Naperville’s electoral board violated the state law concerning open meetings while conducting hearings on a proposed smart meter referendum, according to the Illinois Attorney General’s Office.
However, the city will not face penalties for the infractions found in the state’s review, which was requested by smart meter opponent Tom Glass.
The Naperville Smart Meter Awareness Group appeared before the city’s electoral board in January to prove it had enough valid petition signatures to put a referendum on the March 20 ballot asking if the city should stop implementation of electric smart meters and dismantle the equipment. It has cited concerns over health, security and privacy related to the meters.
However, the electoral board ultimately ruled against the smart meter group saying it fell 124 signatures short. The group’s subsequent appeals to the DuPage County Circuit Court and Illinois Appellate Court were unsuccessful and the measure did not appear on the ballot.
Glass accused the city of violating the state Open Meetings Act during the electoral board proceedings and requested a review by the Illinois Attorney General’s Office.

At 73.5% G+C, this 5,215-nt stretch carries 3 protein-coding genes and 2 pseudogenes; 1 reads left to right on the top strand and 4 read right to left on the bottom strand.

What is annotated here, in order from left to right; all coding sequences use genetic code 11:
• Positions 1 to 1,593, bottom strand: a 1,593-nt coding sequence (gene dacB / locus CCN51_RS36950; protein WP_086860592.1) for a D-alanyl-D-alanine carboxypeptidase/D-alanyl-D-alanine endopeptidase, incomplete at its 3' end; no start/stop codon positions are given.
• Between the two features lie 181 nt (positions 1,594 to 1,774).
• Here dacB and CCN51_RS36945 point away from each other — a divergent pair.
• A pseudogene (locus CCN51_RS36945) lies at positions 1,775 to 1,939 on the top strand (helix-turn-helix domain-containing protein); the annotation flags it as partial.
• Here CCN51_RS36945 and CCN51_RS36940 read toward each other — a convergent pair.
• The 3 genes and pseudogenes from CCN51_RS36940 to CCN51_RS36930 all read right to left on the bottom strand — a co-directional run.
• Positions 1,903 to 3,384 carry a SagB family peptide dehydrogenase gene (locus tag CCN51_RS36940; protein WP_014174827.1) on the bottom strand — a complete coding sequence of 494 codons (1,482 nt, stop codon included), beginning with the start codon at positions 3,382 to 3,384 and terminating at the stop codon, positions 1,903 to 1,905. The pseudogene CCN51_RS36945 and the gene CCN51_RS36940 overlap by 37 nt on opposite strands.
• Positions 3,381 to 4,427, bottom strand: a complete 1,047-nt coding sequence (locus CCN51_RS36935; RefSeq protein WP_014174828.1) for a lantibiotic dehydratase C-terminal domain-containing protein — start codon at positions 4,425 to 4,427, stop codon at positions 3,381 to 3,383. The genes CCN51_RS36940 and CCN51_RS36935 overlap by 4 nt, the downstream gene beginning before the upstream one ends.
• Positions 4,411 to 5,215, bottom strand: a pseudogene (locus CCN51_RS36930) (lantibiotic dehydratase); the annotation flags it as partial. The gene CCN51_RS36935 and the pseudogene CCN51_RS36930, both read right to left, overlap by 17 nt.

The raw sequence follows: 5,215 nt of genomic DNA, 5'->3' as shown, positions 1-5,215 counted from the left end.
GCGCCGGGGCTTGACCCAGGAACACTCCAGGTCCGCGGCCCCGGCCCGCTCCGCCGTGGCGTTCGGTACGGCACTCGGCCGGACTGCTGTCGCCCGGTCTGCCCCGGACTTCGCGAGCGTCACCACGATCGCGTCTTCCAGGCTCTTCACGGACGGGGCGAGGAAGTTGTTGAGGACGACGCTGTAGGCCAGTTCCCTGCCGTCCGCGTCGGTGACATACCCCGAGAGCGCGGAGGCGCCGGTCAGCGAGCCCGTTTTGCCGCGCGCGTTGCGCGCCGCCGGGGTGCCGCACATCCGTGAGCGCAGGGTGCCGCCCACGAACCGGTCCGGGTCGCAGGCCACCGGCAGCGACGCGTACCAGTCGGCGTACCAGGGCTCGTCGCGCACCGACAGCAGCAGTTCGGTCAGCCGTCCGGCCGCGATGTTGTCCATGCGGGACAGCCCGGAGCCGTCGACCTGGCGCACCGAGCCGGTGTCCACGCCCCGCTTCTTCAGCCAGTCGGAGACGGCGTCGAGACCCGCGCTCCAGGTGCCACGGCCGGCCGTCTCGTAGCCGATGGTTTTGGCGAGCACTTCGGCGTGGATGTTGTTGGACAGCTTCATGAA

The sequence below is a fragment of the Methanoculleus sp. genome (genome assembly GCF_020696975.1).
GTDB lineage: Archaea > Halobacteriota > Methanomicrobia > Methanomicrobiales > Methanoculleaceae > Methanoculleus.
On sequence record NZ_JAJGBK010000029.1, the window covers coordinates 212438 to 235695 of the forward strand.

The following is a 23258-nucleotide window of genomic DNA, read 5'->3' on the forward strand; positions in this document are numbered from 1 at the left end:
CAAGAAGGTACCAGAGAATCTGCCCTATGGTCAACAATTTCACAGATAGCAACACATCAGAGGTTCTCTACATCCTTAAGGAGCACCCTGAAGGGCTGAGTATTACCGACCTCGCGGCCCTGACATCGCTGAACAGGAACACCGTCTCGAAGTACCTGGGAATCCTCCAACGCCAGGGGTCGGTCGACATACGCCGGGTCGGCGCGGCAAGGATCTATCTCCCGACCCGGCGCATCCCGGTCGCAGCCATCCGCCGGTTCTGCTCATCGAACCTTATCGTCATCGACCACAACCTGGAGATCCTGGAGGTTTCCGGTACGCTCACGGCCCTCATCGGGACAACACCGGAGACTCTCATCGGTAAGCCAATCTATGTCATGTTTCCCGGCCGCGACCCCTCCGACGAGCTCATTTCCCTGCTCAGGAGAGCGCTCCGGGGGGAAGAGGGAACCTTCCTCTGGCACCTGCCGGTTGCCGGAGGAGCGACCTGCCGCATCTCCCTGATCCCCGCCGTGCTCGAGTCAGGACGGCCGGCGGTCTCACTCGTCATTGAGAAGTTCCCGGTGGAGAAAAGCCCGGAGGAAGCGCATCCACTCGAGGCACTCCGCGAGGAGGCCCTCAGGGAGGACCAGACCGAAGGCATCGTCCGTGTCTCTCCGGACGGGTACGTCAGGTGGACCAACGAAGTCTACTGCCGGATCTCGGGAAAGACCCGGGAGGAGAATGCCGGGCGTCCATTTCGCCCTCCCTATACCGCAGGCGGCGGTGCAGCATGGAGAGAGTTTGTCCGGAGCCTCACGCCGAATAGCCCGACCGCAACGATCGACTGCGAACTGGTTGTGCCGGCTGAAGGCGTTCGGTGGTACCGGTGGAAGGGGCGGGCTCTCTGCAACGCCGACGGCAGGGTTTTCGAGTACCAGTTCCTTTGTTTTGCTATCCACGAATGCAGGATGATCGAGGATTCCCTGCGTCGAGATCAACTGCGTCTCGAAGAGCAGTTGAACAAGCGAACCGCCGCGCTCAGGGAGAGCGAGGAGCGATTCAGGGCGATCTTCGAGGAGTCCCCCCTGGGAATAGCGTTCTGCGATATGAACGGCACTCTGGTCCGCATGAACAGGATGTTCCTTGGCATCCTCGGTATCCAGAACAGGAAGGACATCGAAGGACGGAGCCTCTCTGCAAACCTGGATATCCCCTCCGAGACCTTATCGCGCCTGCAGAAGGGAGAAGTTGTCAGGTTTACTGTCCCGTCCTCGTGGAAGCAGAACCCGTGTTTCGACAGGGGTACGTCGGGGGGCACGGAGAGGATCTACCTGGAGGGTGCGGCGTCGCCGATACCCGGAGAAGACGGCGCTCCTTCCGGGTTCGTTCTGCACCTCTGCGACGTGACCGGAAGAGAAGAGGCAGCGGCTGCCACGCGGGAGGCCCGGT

In a written review dated July 23, Steve Silverman, assistant attorney general with the office’s Public Access Bureau, says the city committed three violations. It did not openly deliberate its final decision during its Jan. 12 meeting, did not allow public comment at that meeting and did not include agenda items on its public meeting notices, he found.
“Rather than deliberating during the meeting, Board members simply recited the reasoning behind a decision that had already been finalized in written form,” he wrote.
However, Silverman did reject one of Glass’ allegations that the electoral board held a private meeting before handing down its ruling.
Doug Ibendahl, attorney for the smart meter opponents, called Silverman’s finding of three violations “the right decision.”
City Attorney Margo Ely called the lack of agenda items on the meeting notices a “technical error” and said the city accepts responsibility. She noted that there were numerous press releases, newspaper articles and discussion during the hearings that indicated what would be taking place.
As for the lack of public comments and board deliberations at the Jan. 12 hearing, Ely said she disagrees with Silverman’s assessment. She called the hearings “quasi-judicial” and said in such proceedings there isn’t public comment. She also said there was opportunity for board members to change their votes during the final hearing.
Silverman’s review is not considered binding and the city will not be penalized for its actions.
The Naperville Smart Meter Awareness Group still has a federal lawsuit pending against the city concerning the installation of the meters. In the meantime, the city has installed more than 40,000 meters out of about 57,000 and plans to complete installation by October.
City officials say the meters will make the electric system more reliable and efficient and reduce email@example.com